Blu-ray: Voices (1973)
This was a rather strange viewing experience, as going into it I knew nothing at all about the narrative, and especially nothing about how it was shot on a mixture of video and film…of which I have to admit that whenever it went to the scenes shot on video it lost my attention somewhat, the “live television play” visuals (complete with stark lighting, echoing sound and stilted camera moves…along with camera shadows) making it look like scenes from a rejected BBC “Play For Today” rehearsal had been spliced into a feature film.
Unbelievably letting their little boy go off on a walk by the canal by himself so that they can have a quick shag while he’s gone, they suddenly realise in their post-coital sweaty haze that he hasn’t returned…though in a way it’s a good job that he didn’t come back and see his mum and dad banging away on a canal boat couch!
It was at this point that I lost any empathy for the characters and already didn’t care what happened to them, the disregard of their son’s safety leaving me with no sympathy for them at all.
However, Claire suffers a mental breakdown and Robert takes her to a large county house to try and help with her recovery. Though quite how this large, seemingly abandoned and sparsely furnished old mansion would make anyone feel good is beyond me…especially when they also slowly begin to see ghostly apparitions too.
Dialogue heavy and mostly set in just the one room, it is at least a relief that the 2 leads are great actors and can carry scenes that would otherwise have left me even more disinterested should they have been played by actors of lesser ability and screen presence.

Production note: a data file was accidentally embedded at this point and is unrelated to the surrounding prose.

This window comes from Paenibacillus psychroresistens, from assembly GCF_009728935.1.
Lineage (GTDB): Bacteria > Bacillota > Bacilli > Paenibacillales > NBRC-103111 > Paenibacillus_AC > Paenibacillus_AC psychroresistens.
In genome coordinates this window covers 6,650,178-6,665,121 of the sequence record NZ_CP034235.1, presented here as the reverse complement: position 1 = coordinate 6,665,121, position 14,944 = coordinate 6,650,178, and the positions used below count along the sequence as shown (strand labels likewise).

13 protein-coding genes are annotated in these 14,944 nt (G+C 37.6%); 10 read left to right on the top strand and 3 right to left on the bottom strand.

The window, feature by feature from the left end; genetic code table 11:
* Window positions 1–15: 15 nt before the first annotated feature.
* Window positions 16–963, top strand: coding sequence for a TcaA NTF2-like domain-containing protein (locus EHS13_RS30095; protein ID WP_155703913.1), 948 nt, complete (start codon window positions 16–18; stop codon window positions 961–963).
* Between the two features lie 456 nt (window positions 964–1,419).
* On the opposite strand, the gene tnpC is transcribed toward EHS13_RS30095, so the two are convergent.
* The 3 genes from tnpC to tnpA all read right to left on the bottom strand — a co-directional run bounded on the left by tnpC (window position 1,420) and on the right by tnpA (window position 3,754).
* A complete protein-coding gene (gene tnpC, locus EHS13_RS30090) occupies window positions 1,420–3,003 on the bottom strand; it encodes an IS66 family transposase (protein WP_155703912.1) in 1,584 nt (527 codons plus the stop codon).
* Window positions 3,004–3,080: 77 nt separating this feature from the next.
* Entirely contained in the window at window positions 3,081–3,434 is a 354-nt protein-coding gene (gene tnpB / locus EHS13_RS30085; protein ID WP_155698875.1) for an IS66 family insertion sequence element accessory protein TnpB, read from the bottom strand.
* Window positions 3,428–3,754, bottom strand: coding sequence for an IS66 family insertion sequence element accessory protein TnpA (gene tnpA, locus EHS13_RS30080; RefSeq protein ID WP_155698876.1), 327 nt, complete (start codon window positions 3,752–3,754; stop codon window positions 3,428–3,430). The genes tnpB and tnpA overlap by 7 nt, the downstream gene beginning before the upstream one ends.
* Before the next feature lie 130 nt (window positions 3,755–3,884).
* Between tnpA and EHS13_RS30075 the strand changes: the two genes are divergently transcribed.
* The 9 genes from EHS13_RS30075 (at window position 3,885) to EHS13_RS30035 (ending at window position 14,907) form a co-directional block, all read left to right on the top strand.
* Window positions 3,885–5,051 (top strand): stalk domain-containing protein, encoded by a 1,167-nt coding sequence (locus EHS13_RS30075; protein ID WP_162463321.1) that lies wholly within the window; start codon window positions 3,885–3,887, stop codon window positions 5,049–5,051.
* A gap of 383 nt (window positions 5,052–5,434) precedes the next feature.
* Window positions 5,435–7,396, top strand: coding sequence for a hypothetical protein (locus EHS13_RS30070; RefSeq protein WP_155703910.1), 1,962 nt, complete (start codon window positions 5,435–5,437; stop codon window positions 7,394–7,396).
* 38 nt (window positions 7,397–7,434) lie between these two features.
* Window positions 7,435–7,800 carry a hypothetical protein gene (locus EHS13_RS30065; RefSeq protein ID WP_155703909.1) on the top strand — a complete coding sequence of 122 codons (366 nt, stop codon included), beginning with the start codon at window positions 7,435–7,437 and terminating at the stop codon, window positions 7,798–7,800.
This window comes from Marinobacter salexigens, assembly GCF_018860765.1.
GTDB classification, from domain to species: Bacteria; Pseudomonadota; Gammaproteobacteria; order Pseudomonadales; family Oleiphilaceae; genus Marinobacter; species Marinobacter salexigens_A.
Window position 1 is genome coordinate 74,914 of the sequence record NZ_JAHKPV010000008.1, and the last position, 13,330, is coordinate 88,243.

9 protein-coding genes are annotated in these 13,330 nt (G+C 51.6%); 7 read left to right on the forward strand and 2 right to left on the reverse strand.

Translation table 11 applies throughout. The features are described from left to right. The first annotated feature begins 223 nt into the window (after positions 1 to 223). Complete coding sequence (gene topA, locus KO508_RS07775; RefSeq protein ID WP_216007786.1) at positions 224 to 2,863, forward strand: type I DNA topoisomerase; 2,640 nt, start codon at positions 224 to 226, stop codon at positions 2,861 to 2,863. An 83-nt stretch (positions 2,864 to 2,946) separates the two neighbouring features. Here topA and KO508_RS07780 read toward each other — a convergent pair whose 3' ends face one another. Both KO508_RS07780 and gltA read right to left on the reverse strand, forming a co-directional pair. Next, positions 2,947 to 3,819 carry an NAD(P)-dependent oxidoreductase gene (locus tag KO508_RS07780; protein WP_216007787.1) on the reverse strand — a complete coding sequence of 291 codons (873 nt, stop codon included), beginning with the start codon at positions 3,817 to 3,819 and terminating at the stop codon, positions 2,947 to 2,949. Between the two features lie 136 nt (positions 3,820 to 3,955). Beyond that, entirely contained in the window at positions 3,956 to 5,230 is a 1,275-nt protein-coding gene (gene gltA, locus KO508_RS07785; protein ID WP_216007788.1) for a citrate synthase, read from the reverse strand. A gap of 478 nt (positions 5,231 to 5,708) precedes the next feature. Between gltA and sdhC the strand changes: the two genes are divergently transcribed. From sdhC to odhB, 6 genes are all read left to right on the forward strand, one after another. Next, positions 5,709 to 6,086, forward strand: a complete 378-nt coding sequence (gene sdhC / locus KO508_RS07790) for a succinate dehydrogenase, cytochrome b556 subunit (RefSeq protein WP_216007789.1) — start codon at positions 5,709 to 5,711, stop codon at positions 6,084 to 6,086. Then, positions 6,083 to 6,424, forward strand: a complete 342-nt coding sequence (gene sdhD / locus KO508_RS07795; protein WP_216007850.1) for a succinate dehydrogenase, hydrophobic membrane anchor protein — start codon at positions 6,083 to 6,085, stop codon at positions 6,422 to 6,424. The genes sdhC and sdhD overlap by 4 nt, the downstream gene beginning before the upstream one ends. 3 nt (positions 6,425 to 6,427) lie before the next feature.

The “shocking” end scene didn’t surprise, and as I stated at the beginning, I didn’t really care for what happened to them anyway.
Much like with my review of The Devil’s Men, this is a release where the special features outweighed the main movie as far as my enjoyment went, with Barry Forshaw and Kim Newman making it seem far more enjoyable as I watched with their commentary track on.
A world blu-ray debut makes this the definitive version to buy should you either already be a fan, or be in the mood to try something a little bit different.
INDICATOR LIMITED EDITION BLU-RAY SPECIAL FEATURES
- New restoration from a 4K scan of the original separation masters by Powerhouse Films
- Authentic presentation of this unique mixed-media production, which combines film-shot and video-captured material
- Original mono audio
- Audio commentary with writers and film experts Barry Forshaw and Kim Newman (2022)
- Wide Boys (2022, 18 mins): film historian Vic Pratt charts the ups and downs of John Daly and David Hemmings’ production company, Hemdale
- Mon Brave! (2022, 8 mins): filmmaker Peter Crane recalls his personal and professional relationship with Hemmings
- Voices from the Past (2022, 4 mins): a look at the challenges of restoring Voices
- Image gallery: promotional and publicity material
- New and improved English subtitles for the deaf and hard of hearing
- Limited edition exclusive 36-page booklet featuring a new essay by Julian Upton, archival interviews with actors Hemmings and Gayle Hunnicutt, a look at the source play, an overview of contemporary critical responses, and film credits
- World premiere on Blu-ray
- Limited edition of 2,000 copies for the UK (4,000 copies for the world)
Released 21st February 2022.
Review by Dave from a disc kindly supplied by Powerhouse Films.